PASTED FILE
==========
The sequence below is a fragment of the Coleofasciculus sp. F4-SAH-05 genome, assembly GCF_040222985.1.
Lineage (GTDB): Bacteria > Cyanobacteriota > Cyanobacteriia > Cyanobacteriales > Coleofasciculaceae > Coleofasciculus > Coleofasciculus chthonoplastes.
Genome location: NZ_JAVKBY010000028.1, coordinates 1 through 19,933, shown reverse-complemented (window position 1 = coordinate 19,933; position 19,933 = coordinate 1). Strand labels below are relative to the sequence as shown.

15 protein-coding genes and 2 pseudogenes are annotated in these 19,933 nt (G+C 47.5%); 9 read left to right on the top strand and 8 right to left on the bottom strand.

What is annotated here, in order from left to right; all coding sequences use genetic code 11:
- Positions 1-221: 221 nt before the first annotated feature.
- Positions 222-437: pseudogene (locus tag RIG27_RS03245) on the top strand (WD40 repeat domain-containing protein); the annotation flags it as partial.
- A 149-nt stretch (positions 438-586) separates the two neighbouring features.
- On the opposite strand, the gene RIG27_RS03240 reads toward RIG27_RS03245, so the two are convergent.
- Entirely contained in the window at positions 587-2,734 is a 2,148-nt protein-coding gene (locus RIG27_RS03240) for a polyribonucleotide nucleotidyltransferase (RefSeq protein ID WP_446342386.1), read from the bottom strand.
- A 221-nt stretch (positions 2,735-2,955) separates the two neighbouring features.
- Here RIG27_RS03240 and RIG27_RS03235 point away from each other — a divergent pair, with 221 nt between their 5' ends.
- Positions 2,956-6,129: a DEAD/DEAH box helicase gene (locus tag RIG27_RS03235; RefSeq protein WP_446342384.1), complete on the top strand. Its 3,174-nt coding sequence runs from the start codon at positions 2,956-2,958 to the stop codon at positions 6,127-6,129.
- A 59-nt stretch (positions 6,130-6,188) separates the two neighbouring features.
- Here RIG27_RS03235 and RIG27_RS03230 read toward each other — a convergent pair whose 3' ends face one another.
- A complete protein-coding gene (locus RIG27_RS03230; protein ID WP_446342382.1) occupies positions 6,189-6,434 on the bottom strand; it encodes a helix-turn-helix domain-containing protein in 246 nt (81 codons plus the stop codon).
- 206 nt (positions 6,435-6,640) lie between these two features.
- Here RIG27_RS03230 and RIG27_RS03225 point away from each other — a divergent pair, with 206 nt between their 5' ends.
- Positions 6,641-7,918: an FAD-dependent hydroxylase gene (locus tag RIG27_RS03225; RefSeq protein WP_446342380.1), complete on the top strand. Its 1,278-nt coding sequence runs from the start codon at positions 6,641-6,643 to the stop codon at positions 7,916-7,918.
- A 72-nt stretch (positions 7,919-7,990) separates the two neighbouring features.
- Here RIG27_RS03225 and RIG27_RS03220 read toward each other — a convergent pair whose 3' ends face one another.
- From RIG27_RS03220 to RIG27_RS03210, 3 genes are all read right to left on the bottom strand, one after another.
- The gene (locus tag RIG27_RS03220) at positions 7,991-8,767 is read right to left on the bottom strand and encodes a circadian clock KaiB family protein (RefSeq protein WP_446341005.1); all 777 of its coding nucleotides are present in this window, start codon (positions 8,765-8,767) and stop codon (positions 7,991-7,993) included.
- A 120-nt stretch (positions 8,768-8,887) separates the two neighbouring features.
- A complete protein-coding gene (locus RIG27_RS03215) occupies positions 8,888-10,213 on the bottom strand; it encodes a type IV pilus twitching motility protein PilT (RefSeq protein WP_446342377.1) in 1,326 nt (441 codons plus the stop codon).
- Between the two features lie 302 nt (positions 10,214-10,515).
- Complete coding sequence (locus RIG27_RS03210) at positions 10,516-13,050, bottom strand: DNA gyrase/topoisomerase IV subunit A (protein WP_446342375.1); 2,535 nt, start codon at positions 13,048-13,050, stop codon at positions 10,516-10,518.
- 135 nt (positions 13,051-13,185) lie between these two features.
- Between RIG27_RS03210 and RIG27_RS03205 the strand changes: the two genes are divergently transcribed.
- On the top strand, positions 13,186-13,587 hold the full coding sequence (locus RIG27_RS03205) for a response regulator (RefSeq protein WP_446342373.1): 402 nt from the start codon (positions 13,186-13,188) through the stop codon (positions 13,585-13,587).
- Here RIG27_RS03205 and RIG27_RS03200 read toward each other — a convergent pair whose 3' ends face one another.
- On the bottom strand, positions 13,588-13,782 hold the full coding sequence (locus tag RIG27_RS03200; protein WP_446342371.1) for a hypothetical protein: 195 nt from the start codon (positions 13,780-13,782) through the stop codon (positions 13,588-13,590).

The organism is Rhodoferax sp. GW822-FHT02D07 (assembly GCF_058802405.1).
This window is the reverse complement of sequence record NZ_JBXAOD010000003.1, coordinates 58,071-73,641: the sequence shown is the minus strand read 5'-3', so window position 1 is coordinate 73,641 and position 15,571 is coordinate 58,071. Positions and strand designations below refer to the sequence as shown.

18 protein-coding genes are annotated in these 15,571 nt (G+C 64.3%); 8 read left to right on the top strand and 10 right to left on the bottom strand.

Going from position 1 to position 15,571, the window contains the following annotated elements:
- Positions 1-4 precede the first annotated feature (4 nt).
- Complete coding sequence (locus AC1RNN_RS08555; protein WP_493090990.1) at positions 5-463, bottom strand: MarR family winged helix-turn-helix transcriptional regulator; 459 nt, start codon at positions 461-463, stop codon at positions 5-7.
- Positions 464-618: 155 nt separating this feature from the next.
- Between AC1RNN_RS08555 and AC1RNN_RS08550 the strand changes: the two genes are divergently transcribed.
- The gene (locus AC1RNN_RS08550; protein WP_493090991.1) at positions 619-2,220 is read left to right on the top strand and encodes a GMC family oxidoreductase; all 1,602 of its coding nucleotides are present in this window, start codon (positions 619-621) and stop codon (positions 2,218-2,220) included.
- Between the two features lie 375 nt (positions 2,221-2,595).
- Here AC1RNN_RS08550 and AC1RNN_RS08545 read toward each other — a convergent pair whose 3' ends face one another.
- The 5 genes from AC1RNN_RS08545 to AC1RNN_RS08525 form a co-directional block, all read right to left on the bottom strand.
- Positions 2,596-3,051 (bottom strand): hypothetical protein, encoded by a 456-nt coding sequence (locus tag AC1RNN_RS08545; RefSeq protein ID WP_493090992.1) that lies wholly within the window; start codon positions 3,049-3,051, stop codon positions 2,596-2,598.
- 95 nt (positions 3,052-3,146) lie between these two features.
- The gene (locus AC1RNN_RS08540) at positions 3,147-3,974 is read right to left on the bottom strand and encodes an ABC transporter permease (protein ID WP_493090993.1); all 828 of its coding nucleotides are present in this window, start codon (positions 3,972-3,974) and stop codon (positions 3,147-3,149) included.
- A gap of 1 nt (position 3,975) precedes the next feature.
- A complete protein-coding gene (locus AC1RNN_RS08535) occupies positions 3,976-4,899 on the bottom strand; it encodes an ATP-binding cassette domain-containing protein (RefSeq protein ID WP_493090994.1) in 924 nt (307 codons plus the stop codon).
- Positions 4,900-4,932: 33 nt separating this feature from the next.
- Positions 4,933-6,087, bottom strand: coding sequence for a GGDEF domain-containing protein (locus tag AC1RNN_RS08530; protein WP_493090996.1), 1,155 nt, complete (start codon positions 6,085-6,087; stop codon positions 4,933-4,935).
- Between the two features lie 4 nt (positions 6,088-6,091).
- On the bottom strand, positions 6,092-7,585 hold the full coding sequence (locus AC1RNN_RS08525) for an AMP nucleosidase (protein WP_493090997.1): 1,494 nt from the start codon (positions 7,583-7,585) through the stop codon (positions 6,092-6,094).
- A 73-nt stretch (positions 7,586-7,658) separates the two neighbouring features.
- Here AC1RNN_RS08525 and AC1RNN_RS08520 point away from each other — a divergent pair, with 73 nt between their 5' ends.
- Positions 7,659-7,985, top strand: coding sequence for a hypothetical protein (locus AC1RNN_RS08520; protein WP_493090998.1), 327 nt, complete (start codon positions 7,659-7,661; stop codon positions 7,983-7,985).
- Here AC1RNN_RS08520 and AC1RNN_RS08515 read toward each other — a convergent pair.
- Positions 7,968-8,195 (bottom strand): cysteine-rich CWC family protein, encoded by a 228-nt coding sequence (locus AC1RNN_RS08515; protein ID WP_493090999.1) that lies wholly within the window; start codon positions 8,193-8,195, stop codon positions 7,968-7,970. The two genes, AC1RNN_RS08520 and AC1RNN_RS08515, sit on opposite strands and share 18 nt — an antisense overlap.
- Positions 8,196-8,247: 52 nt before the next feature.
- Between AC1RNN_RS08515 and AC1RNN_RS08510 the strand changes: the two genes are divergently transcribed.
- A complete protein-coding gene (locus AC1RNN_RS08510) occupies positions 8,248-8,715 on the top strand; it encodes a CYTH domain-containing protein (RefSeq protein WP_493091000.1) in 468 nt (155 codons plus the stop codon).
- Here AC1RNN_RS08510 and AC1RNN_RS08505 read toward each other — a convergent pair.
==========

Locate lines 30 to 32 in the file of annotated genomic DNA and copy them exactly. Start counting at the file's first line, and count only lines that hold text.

- On the top strand, positions 13,186-13,587 hold the full coding sequence (locus RIG27_RS03205) for a response regulator (RefSeq protein WP_446342373.1): 402 nt from the start codon (positions 13,186-13,188) through the stop codon (positions 13,585-13,587).
- Here RIG27_RS03205 and RIG27_RS03200 read toward each other — a convergent pair whose 3' ends face one another.
- On the bottom strand, positions 13,588-13,782 hold the full coding sequence (locus tag RIG27_RS03200; protein WP_446342371.1) for a hypothetical protein: 195 nt from the start codon (positions 13,780-13,782) through the stop codon (positions 13,588-13,590).